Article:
Tracking Paint Timing Metrics in Google Analytics

Published: May 15, 2020

I’ve recently started tracking Paint Metrics for this website in Google Analytics. I took a few missteps along the way. In this post I want to share my experience.

First Try

My initial implementation was based of code that has subsequently been removed from web.dev. It used Google Analytics’ User Timings feature to send the data. The code looked like this:

try {
  const observer = new PerformanceObserver((list) => {
    for (const entry of list.getEntries()) {
      ga('send', 'timing', {
        'timingCategory': 'Paint metrics',
        'timingVar': entry.name,
        'timingValue': Math.round(entry.startTime)
      });
    }
  });
  observer.observe({
    type: 'paint',
    buffered: true
  });
} catch (e) {
  // Do nothing if the browser doesn't support this API
}

Source: https://github.com/mpchadwick/mpchadwick.github.io/commit/a8a19b9b8c0262757ad8adca7e94e97b2e65e619

After collecting a bit of data I noticed that the average didn’t seem to match reality.

Screenshot showing User Timings Explorer tab in Google Analytics

For the “average” user this site definitely doesn’t take 15.94 seconds to reach first paint…what could be going on?

Switching to the “Distribution” tab in Google Analytics provided an answer to this question.

Screenshot showing User Timings Distribution tab in Google Analytics

From the histogram we can see that the average number is being swayed by a small number of outliers where the value is extremely high (the 60 - 600 second bucket).

As it turns out, it’s much more useful to be able to look at histograms and percentiles for these metrics.

Step Two - Hit ID

At this point I started to do a bit of research into my options for accessing percentile data for Paint Metrics in Google Analytics beyond the Distribution tab histogram. While it’s possible to get an approximation of the median from the histogram in the Distribution tab, there is a better strategy outlined in Phillip Walton’s post “The Google Analytics Setup I Use on Every Site I Build”.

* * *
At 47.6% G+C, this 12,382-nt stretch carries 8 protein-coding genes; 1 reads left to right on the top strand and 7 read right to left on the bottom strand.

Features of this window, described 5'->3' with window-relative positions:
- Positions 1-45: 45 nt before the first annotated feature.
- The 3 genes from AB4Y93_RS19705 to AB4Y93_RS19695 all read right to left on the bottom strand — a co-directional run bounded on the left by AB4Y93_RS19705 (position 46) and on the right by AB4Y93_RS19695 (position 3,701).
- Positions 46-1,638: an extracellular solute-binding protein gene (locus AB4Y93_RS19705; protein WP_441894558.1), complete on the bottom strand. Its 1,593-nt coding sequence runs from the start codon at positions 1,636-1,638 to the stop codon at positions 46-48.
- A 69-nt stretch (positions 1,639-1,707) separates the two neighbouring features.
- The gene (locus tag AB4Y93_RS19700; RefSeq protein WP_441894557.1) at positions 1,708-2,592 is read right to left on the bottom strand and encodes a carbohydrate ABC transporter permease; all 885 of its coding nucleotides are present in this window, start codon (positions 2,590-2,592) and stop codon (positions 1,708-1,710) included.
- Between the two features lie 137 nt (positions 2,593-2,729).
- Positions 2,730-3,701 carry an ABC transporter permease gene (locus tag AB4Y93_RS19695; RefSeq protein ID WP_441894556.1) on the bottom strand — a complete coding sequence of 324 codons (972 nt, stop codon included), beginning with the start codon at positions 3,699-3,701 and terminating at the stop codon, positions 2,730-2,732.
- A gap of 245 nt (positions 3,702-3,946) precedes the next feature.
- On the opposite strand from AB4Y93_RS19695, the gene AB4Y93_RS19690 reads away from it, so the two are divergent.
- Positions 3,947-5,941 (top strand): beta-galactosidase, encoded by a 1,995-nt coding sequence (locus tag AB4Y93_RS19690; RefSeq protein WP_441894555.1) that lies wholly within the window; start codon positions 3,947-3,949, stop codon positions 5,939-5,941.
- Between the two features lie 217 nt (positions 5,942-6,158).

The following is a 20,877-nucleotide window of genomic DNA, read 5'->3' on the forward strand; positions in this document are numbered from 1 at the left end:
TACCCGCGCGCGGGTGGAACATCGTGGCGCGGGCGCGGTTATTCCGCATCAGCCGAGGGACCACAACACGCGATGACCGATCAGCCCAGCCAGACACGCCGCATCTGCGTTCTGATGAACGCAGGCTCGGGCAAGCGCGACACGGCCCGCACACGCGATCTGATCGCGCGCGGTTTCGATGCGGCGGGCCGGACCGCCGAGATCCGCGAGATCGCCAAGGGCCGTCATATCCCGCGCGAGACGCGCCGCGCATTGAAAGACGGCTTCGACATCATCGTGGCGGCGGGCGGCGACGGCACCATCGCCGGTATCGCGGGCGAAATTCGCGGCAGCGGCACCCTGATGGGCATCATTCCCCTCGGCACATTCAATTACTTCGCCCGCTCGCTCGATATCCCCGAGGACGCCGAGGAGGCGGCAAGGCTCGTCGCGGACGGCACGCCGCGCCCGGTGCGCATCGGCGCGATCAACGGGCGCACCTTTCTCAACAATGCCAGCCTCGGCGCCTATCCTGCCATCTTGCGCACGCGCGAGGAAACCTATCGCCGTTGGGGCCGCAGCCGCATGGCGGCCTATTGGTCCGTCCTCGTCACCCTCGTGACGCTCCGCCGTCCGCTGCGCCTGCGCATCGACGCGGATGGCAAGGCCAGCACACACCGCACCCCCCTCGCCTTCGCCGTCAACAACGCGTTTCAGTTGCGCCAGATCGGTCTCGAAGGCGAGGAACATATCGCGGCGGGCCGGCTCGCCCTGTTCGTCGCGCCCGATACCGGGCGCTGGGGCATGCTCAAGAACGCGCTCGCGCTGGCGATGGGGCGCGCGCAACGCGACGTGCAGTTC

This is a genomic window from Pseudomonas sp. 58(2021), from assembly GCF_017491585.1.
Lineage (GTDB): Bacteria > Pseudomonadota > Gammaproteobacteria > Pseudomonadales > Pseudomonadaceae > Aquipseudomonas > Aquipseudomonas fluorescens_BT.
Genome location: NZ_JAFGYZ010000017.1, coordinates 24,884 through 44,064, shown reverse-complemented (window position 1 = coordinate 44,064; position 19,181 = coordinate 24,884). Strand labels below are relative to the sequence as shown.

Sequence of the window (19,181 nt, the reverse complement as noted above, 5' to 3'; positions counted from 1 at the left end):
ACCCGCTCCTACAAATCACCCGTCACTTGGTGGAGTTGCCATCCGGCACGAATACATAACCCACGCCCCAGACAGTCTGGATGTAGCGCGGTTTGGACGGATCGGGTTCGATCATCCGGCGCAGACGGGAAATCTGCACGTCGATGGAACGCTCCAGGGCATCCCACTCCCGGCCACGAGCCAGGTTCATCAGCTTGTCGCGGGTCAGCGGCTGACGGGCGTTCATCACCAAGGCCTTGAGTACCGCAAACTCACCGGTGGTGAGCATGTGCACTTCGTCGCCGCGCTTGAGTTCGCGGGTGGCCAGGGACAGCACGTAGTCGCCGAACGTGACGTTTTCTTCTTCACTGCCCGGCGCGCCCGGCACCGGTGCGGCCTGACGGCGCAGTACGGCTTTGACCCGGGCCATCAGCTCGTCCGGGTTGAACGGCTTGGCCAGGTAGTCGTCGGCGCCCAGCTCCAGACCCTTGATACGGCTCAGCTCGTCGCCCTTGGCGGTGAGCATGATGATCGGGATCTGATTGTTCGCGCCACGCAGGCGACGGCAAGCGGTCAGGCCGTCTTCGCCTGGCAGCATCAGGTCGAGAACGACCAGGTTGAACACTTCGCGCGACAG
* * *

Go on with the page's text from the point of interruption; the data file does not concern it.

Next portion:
The idea is to use create a custom dimension (e.g. “Hit ID”) and set it to a unique value on each page load. It can then be used as a “Secondary Dimension” when viewing User Timing data, which allows you to separate out each individual timing value. From there you can get the exact median or other percentile values.

I borrowed some code from Phillip’s analyticsjs-boilerplate and implemented as follows:

const uuid = function b(a) {
  return a ? (a ^ Math.random() * 16 >> a / 4).toString(16) :
      ([1e7] + -1e3 + -4e3 + -8e3 + -1e11).replace(/[018]/g, b);
};

ga('set', 'dimension1', uuid());

Source: https://github.com/mpchadwick/mpchadwick.github.io/commit/7c023e470dc3995bdb50120eedac6fe0fdd6e6f0

With this change I could see each individual timing in Google Analytics:

Screenshot showing User Timings with Hit ID as secondary dimension in Google Analytics

With 1755 values the 878th is the median meaning that for this metric (First Contentful Paint) is 1.08 seconds (despite the average being 163.89)

Learning About web-vitals

I was closely referencing web.dev’s metric’s guide while setting this up and at one point I noticed the JavaScript code snippet I had used was no longer published on the site and was replaced with a link to web-vitals. I clicked through on the link to learn more.

While it wasn’t immediately obvious what the benefits would be from switching from my current implementation to web-vitals I figured it was probably doing something better than I had been. Additionally, I noticed that the README recommended sending the data to Google Analytics as an Event rather than a User Timing.

Since web.dev is the authoritative source on the matter I decided to give this a shot.

I soon recognized several benefits with this approach compared to what I was doing previously:

More Accurate Data

The number of extremely high value anomalies has drastically decreased since switching to web-vitals. I believe this is due to the code in this commit which excludes paint metrics from “background page loads”.

Doesn’t Require Hit ID Custom Dimension

Sending the data to Google Analytics as an Event as recommended by web-vitals doesn’t require the Hit ID custom dimension as it sends a unique value in the Event Label.

The screenshot below demonstrates both of these benefits

Screenshot showing Web Vitals tracking via Event in Google Analytics

  • Average for first contentful paint is now 1.1 seconds (values are in milliseconds)
  • Median is 0.8s
  • Each measurement can be viewed individually via Event Label

The only advantage I can see to using User Timings instead of Events is the histogram on the Distribution tab. However, in reality Google Analytics’ built in histogram is fairly limited and you’ll be better off exporting the data to visualize in Google Sheets or Excel where, amongst other things, you can control the bucket size.

Screenshot showing histogram of paint timings created in Google Sheets


Max Chadwick Hi, I'm Max!

I'm a software developer who mainly works in PHP, but also dabbles in Ruby and Go. Technical topics that interest me are monitoring, security and performance.

During the day I solve challenging technical problems at Something Digital where I mainly work with the Magento platform. I also blog about tech, work on open source and hunt for bugs.

If you'd like to get in touch with me the best way is on Twitter.